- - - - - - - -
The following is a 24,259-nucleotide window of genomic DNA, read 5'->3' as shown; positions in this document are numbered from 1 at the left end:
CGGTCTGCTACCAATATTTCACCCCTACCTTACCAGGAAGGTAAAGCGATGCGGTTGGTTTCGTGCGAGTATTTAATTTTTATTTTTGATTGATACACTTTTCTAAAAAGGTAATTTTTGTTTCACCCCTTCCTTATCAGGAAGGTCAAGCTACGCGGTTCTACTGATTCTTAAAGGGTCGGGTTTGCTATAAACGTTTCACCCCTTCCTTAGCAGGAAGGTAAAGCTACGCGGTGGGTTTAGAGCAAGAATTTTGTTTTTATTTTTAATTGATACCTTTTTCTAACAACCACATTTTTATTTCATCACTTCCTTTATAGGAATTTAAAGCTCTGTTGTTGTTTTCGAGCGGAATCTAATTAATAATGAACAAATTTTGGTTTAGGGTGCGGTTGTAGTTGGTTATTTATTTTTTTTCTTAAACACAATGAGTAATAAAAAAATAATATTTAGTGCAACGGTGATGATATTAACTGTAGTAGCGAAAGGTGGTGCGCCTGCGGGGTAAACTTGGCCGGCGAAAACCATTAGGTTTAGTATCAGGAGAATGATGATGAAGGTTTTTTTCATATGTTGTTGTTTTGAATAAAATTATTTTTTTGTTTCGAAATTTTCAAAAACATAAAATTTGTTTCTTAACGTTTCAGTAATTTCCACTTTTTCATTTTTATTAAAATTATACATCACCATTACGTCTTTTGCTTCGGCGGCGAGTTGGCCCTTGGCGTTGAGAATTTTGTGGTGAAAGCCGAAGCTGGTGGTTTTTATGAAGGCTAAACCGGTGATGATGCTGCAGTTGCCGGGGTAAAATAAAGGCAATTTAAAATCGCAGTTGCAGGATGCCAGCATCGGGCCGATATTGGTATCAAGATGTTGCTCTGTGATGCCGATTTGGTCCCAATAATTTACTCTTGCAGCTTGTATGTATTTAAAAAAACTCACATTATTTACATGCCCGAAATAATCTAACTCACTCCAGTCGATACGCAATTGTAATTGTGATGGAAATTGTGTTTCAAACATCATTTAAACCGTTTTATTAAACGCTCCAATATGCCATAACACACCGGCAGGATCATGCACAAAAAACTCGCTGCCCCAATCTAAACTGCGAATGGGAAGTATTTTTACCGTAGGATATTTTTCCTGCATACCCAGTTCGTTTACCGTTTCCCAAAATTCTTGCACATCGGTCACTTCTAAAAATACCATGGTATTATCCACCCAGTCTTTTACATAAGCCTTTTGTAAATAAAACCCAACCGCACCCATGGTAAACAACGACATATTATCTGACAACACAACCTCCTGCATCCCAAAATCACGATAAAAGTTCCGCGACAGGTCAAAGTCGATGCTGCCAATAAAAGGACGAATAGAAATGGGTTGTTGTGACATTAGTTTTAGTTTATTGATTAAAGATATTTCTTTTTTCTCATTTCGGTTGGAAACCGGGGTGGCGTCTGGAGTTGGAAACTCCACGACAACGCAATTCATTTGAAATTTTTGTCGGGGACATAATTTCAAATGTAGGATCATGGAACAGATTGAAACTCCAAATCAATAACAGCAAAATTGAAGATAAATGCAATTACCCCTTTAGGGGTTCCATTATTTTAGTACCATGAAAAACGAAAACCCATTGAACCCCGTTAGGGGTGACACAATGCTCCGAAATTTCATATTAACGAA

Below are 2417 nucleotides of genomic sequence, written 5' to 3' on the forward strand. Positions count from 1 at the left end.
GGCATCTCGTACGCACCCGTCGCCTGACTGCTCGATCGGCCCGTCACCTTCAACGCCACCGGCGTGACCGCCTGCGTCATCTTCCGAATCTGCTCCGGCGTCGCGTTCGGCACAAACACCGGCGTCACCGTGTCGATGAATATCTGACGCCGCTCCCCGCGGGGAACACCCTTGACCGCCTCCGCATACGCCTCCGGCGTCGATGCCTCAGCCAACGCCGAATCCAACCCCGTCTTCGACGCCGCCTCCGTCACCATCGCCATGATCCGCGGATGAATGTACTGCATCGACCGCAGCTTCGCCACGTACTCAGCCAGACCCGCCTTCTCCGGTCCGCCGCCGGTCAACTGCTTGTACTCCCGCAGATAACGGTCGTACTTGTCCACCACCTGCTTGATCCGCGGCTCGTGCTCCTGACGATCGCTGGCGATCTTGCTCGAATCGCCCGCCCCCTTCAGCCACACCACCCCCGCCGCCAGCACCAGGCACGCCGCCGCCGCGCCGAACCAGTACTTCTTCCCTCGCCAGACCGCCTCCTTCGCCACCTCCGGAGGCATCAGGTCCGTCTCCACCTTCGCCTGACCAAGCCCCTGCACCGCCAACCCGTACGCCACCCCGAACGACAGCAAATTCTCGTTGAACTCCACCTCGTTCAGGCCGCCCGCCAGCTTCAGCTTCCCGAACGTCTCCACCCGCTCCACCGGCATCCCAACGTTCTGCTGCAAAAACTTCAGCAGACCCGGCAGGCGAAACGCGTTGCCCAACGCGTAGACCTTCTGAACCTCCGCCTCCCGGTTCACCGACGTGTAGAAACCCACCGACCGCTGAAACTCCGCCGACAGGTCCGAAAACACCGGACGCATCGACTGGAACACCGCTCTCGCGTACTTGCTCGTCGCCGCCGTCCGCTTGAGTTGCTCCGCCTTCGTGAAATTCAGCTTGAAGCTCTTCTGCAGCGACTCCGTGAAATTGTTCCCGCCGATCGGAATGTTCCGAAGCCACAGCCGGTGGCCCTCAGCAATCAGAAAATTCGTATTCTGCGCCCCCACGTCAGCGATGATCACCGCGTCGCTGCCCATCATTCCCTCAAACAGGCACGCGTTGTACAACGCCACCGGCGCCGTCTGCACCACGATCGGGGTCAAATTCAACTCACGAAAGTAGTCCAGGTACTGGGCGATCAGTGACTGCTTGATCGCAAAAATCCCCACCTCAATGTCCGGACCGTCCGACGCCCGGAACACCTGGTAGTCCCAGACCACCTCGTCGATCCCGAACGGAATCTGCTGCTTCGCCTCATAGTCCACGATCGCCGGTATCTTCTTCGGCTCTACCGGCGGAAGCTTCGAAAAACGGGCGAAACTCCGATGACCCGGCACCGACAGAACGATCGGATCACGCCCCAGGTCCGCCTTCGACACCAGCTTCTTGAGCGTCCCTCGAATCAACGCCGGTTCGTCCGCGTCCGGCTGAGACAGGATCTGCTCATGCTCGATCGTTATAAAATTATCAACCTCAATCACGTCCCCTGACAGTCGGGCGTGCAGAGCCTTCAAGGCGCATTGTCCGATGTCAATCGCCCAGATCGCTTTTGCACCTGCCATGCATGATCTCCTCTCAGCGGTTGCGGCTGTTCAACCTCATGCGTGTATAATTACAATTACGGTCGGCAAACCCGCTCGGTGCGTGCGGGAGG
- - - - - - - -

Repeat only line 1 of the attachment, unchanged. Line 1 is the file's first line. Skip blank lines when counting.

The following is a 24,259-nucleotide window of genomic DNA, read 5'->3' as shown; positions in this document are numbered from 1 at the left end: